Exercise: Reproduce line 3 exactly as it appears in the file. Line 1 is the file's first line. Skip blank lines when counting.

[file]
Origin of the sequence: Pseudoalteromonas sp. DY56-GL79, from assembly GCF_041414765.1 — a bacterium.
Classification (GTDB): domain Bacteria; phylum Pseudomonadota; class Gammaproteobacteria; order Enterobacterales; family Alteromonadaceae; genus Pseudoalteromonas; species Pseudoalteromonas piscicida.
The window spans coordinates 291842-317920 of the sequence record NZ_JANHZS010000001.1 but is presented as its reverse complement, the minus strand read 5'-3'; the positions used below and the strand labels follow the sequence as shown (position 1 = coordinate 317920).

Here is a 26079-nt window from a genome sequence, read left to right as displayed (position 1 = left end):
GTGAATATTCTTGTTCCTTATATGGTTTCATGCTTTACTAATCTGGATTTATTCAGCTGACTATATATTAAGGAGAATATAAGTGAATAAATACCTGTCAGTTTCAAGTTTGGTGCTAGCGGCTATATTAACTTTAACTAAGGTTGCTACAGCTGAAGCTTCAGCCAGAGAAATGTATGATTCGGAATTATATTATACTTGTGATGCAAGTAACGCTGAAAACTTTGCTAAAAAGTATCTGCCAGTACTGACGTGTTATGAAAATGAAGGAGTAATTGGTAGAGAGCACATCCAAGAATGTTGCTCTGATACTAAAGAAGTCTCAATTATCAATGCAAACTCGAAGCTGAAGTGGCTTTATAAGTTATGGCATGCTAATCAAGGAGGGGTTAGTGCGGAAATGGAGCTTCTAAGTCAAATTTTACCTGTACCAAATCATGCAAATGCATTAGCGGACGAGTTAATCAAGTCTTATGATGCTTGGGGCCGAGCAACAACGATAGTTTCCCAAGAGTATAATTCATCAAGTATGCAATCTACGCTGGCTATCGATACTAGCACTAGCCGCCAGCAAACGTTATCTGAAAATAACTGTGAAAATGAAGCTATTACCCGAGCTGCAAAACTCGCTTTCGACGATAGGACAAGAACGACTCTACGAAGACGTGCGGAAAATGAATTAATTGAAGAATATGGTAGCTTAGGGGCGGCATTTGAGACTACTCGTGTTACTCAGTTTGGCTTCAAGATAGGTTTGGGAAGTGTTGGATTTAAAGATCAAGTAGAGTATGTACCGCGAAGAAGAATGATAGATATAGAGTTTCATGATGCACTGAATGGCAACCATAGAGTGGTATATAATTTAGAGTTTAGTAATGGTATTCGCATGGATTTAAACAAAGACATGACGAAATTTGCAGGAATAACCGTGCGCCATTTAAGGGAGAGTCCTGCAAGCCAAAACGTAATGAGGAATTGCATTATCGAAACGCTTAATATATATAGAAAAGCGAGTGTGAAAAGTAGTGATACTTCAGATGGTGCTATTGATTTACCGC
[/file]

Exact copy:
The window spans coordinates 291842-317920 of the sequence record NZ_JANHZS010000001.1 but is presented as its reverse complement, the minus strand read 5'-3'; the positions used below and the strand labels follow the sequence as shown (position 1 = coordinate 317920).